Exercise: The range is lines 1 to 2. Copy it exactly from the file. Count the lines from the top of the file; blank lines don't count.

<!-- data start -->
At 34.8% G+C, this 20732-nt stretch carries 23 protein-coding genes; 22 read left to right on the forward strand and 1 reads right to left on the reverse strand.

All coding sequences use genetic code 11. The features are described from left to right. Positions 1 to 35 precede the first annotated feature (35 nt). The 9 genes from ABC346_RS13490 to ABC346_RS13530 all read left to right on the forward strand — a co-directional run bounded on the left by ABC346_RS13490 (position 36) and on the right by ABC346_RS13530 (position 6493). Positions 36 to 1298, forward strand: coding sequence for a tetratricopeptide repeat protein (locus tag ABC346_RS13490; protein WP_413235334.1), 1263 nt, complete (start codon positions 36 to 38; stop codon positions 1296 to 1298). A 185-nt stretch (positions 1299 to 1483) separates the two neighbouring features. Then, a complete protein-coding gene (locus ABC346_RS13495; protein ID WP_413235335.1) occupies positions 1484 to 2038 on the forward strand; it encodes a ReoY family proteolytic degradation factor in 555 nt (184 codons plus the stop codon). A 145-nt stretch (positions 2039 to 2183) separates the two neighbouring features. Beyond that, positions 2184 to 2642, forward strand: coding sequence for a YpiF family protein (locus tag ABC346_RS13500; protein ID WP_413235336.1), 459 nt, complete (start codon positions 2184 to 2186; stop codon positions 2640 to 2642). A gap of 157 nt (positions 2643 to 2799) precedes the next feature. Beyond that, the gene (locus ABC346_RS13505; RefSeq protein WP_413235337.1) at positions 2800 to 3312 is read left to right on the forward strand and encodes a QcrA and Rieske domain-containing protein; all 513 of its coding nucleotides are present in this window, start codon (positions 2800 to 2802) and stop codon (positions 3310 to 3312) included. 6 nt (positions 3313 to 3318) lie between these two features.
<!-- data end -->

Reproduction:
At 34.8% G+C, this 20732-nt stretch carries 23 protein-coding genes; 22 read left to right on the forward strand and 1 reads right to left on the reverse strand.

All coding sequences use genetic code 11. The features are described from left to right. Positions 1 to 35 precede the first annotated feature (35 nt). The 9 genes from ABC346_RS13490 to ABC346_RS13530 all read left to right on the forward strand — a co-directional run bounded on the left by ABC346_RS13490 (position 36) and on the right by ABC346_RS13530 (position 6493). Positions 36 to 1298, forward strand: coding sequence for a tetratricopeptide repeat protein (locus tag ABC346_RS13490; protein WP_413235334.1), 1263 nt, complete (start codon positions 36 to 38; stop codon positions 1296 to 1298). A 185-nt stretch (positions 1299 to 1483) separates the two neighbouring features. Then, a complete protein-coding gene (locus ABC346_RS13495; protein ID WP_413235335.1) occupies positions 1484 to 2038 on the forward strand; it encodes a ReoY family proteolytic degradation factor in 555 nt (184 codons plus the stop codon). A 145-nt stretch (positions 2039 to 2183) separates the two neighbouring features. Beyond that, positions 2184 to 2642, forward strand: coding sequence for a YpiF family protein (locus tag ABC346_RS13500; protein ID WP_413235336.1), 459 nt, complete (start codon positions 2184 to 2186; stop codon positions 2640 to 2642). A gap of 157 nt (positions 2643 to 2799) precedes the next feature. Beyond that, the gene (locus ABC346_RS13505; RefSeq protein WP_413235337.1) at positions 2800 to 3312 is read left to right on the forward strand and encodes a QcrA and Rieske domain-containing protein; all 513 of its coding nucleotides are present in this window, start codon (positions 2800 to 2802) and stop codon (positions 3310 to 3312) included. 6 nt (positions 3313 to 3318) lie between these two features.